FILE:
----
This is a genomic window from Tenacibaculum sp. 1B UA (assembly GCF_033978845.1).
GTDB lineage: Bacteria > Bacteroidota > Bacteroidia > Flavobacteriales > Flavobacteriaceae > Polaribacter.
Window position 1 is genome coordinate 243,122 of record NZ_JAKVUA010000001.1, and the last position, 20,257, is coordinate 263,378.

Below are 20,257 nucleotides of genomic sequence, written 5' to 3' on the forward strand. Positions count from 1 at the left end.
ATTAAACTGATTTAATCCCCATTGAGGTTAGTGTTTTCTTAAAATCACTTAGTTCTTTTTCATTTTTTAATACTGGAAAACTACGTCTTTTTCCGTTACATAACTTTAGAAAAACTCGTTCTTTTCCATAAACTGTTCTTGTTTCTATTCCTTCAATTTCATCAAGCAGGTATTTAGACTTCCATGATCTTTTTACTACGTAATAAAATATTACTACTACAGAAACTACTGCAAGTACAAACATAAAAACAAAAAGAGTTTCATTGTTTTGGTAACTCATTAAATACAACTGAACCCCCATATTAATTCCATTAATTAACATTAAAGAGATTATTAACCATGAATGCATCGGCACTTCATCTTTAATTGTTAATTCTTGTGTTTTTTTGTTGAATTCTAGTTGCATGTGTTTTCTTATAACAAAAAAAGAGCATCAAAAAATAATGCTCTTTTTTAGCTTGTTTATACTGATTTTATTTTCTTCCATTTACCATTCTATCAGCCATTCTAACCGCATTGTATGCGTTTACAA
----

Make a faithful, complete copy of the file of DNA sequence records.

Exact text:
This is a genomic window from Tenacibaculum sp. 1B UA (assembly GCF_033978845.1).
GTDB lineage: Bacteria > Bacteroidota > Bacteroidia > Flavobacteriales > Flavobacteriaceae > Polaribacter.
Window position 1 is genome coordinate 243,122 of record NZ_JAKVUA010000001.1, and the last position, 20,257, is coordinate 263,378.

Below are 20,257 nucleotides of genomic sequence, written 5' to 3' on the forward strand. Positions count from 1 at the left end.
ATTAAACTGATTTAATCCCCATTGAGGTTAGTGTTTTCTTAAAATCACTTAGTTCTTTTTCATTTTTTAATACTGGAAAACTACGTCTTTTTCCGTTACATAACTTTAGAAAAACTCGTTCTTTTCCATAAACTGTTCTTGTTTCTATTCCTTCAATTTCATCAAGCAGGTATTTAGACTTCCATGATCTTTTTACTACGTAATAAAATATTACTACTACAGAAACTACTGCAAGTACAAACATAAAAACAAAAAGAGTTTCATTGTTTTGGTAACTCATTAAATACAACTGAACCCCCATATTAATTCCATTAATTAACATTAAAGAGATTATTAACCATGAATGCATCGGCACTTCATCTTTAATTGTTAATTCTTGTGTTTTTTTGTTGAATTCTAGTTGCATGTGTTTTCTTATAACAAAAAAAGAGCATCAAAAAATAATGCTCTTTTTTAGCTTGTTTATACTGATTTTATTTTCTTCCATTTACCATTCTATCAGCCATTCTAACCGCATTGTATGCGTTTACAA